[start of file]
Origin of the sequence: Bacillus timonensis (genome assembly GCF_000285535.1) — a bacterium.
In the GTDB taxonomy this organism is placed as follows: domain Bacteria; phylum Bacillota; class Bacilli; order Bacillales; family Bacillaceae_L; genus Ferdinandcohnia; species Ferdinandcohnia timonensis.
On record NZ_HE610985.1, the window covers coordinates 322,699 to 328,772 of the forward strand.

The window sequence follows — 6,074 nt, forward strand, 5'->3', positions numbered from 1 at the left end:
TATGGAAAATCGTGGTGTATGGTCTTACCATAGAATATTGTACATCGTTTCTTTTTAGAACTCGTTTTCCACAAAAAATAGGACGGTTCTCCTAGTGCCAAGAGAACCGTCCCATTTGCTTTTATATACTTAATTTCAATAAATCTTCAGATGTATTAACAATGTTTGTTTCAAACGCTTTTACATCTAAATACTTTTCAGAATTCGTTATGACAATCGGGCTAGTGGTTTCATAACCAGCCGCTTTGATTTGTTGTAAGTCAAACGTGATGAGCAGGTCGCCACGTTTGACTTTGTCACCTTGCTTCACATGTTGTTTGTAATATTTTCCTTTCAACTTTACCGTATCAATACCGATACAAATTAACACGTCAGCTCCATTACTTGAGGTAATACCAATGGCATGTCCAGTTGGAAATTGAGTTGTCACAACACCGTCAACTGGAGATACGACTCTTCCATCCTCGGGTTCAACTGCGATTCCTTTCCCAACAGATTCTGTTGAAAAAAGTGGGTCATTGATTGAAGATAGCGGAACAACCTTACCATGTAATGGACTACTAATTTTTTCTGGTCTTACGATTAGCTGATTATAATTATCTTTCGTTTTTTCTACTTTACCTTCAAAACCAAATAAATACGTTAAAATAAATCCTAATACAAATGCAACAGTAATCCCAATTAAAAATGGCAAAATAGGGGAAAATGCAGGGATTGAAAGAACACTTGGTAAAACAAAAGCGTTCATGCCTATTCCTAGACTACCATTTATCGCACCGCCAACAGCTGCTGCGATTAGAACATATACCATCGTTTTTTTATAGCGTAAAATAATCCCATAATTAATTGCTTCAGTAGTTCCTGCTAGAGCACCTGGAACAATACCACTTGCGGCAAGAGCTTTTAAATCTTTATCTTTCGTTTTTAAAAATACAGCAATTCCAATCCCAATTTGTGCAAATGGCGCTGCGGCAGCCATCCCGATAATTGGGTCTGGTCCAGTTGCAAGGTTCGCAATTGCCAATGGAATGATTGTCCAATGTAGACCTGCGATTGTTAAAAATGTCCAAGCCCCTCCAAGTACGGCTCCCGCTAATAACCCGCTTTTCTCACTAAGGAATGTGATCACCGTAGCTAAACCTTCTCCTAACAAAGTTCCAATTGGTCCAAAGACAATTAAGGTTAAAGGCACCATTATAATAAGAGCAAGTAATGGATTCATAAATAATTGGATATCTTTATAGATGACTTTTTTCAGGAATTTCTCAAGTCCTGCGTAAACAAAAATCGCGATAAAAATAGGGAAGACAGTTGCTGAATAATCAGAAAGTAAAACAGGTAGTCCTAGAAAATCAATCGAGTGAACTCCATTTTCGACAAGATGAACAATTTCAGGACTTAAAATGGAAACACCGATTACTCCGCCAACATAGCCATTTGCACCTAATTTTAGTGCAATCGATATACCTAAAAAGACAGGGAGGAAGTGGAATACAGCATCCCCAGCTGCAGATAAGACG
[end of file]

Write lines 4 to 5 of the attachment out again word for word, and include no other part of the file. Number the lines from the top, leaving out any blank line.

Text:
The window sequence follows — 6,074 nt, forward strand, 5'->3', positions numbered from 1 at the left end:
TATGGAAAATCGTGGTGTATGGTCTTACCATAGAATATTGTACATCGTTTCTTTTTAGAACTCGTTTTCCACAAAAAATAGGACGGTTCTCCTAGTGCCAAGAGAACCGTCCCATTTGCTTTTATATACTTAATTTCAATAAATCTTCAGATGTATTAACAATGTTTGTTTCAAACGCTTTTACATCTAAATACTTTTCAGAATTCGTTATGACAATCGGGCTAGTGGTTTCATAACCAGCCGCTTTGATTTGTTGTAAGTCAAACGTGATGAGCAGGTCGCCACGTTTGACTTTGTCACCTTGCTTCACATGTTGTTTGTAATATTTTCCTTTCAACTTTACCGTATCAATACCGATACAAATTAACACGTCAGCTCCATTACTTGAGGTAATACCAATGGCATGTCCAGTTGGAAATTGAGTTGTCACAACACCGTCAACTGGAGATACGACTCTTCCATCCTCGGGTTCAACTGCGATTCCTTTCCCAACAGATTCTGTTGAAAAAAGTGGGTCATTGATTGAAGATAGCGGAACAACCTTACCATGTAATGGACTACTAATTTTTTCTGGTCTTACGATTAGCTGATTATAATTATCTTTCGTTTTTTCTACTTTACCTTCAAAACCAAATAAATACGTTAAAATAAATCCTAATACAAATGCAACAGTAATCCCAATTAAAAATGGCAAAATAGGGGAAAATGCAGGGATTGAAAGAACACTTGGTAAAACAAAAGCGTTCATGCCTATTCCTAGACTACCATTTATCGCACCGCCAACAGCTGCTGCGATTAGAACATATACCATCGTTTTTTTATAGCGTAAAATAATCCCATAATTAATTGCTTCAGTAGTTCCTGCTAGAGCACCTGGAACAATACCACTTGCGGCAAGAGCTTTTAAATCTTTATCTTTCGTTTTTAAAAATACAGCAATTCCAATCCCAATTTGTGCAAATGGCGCTGCGGCAGCCATCCCGATAATTGGGTCTGGTCCAGTTGCAAGGTTCGCAATTGCCAATGGAATGATTGTCCAATGTAGACCTGCGATTGTTAAAAATGTCCAAGCCCCTCCAAGTACGGCTCCCGCTAATAACCCGCTTTTCTCACTAAGGAATGTGATCACCGTAGCTAAACCTTCTCCTAACAAAGTTCCAATTGGTCCAAAGACAATTAAGGTTAAAGGCACCATTATAATAAGAGCAAGTAATGGATTCATAAATAATTGGATATCTTTATAGATGACTTTTTTCAGGAATTTCTCAAGTCCTGCGTAAACAAAAATCGCGATAAAAATAGGGAAGACAGTTGCTGAATAATCAGAAAGTAAAACAGGTAGTCCTAGAAAATCAATCGAGTGAACTCCATTTTCGACAAGATGAACAATTTCAGGACTTAAAATGGAAACACCGATTACTCCGCCAACATAGCCATTTGCACCTAATTTTAGTGCAATCGATATACCTAAAAAGACAGGGAGGAAGTGGAATACAGCATCCCCAGCTGCAGATAAGACG